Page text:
By Isaac Maredi, CIO, University of Limpopo
Every learner, educator and institution has a pandemic story to tell — chances are you have your own archive of experiences from the sudden shift to fully remote learning in those early months of 2020. For us at the University of Limpopo, the outbreak of the COVID-19 pandemic catalyzed our shift to a scalable, agile and reliable teaching and learning infrastructure.
By 2019, we had several digital transformation initiatives in the works. At the time we were using a self-hosted deployment model for our learning management system (LMS) Blackboard Learn. But we had discovered some infrastructural, efficiency and storage issues with this type of deployment. As user demand for access to an online, media-rich learning experience multiplied, so did the pressure on our back-end systems. We recognized then the need for a cloud-based infrastructure and factored it into our roadmap for the future.
But the pandemic expedited our plans — suddenly, we needed to scale online learning, and we needed to do it quickly, capably, without disruptions or downtime. Almost immediately, we migrated to the software-as-a-service (SaaS) delivery model of Blackboard Learn. And in spite of the severely compressed timeframe, the team at Blackboard made sure our pivot to the cloud was a smooth one.
And just like that we were freed from the day-to-day hassles of back-end management. We could now scale in line with distance learning mandates, and we could do so efficiently and reliably. We could now ensure academic continuity for our learners in this unprecedented, unpredictable environment.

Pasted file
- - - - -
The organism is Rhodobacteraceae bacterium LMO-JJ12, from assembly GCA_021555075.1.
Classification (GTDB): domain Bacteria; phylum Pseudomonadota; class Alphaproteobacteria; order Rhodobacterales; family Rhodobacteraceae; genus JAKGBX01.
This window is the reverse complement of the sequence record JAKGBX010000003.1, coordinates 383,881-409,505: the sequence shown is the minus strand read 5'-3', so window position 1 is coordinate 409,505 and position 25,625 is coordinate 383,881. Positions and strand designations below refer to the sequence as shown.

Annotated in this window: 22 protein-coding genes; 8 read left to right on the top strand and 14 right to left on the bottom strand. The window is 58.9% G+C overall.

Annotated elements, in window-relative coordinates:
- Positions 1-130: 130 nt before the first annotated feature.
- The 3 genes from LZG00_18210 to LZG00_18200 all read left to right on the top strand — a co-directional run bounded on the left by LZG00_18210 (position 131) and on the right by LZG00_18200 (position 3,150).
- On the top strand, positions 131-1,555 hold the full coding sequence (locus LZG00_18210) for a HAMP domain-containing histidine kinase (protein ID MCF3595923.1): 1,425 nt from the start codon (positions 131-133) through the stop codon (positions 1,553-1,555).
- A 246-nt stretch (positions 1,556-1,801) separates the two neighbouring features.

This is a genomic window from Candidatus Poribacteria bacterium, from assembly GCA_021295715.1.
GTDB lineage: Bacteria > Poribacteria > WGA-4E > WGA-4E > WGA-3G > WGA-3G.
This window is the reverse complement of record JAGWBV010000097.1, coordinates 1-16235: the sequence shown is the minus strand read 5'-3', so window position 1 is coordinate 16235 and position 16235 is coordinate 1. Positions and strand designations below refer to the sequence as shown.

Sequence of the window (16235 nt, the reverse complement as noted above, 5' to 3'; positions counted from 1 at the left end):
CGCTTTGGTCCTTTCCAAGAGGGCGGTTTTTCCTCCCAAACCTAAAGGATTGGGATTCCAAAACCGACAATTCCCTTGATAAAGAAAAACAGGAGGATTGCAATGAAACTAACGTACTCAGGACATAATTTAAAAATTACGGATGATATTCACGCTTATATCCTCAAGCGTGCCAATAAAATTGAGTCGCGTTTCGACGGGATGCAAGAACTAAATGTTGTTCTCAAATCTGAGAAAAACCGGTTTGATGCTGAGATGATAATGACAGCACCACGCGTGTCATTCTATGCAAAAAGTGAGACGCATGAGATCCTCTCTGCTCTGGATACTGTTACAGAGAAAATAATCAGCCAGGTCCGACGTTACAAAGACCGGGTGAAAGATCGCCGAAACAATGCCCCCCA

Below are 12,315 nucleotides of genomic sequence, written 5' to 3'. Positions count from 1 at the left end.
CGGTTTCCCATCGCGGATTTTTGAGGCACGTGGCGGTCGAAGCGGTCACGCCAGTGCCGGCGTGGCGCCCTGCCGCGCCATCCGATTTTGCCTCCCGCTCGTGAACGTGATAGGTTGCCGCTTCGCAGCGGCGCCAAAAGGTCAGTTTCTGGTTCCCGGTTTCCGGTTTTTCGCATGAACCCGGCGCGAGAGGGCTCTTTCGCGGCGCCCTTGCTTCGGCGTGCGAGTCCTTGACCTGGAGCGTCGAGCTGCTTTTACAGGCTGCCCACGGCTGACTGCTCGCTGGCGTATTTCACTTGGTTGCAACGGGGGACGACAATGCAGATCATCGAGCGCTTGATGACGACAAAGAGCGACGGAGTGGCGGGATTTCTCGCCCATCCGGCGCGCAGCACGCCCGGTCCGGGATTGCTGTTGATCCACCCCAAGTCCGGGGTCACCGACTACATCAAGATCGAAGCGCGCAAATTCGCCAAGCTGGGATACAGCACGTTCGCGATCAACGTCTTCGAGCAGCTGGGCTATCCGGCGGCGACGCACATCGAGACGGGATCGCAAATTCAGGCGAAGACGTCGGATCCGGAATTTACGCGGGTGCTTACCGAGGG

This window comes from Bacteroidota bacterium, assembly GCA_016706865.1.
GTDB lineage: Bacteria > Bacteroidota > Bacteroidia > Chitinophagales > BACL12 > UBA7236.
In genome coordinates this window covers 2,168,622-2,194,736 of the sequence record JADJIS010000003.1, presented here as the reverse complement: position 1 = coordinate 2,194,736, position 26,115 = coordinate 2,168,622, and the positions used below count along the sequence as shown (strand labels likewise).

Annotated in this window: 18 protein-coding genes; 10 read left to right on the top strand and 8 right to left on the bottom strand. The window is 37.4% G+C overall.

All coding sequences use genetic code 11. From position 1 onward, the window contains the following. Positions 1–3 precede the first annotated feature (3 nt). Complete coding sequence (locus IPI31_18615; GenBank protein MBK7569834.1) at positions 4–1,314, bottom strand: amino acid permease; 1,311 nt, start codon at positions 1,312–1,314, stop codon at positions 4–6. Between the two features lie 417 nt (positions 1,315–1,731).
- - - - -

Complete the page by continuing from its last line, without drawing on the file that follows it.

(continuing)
This shift to the SaaS deployment model also meant we had access to the latest version of Blackboard Learn, and the slew of new features that came with it. We also introduced Blackboard’s virtual classroom solution Collaborate into our ecosystem. Using the integrated web-conferencing tool our instructors could now meet with their students in real-time as well as re-use recordings of these meetings as educational content.
The pandemic has amplified our LMS adoption rate — we have seen user participation grow from 20% to 95%. In hindsight, we simply could not have supported this escalation and performed as well with a self-hosted system. Not to mention, a university cannot provide the same level of security as Blackboard and its cloud services partner Amazon Web Services (AWS) can.
Looking ahead, we are now in a position to leverage the learner analytics available to us, as well as the updated tools and features. We no longer have to concern ourselves with back-end processes, and fret over how to meet user expectations. Thanks to an integrated, seamless digital infrastructure, we can now focus on delivering knowledge.
How do you measure peace of mind? Our transition to a cloud-based deployment has left us confident that we can ensure academic continuity even in times of crises and simultaneously deliver a world-class, competitive education.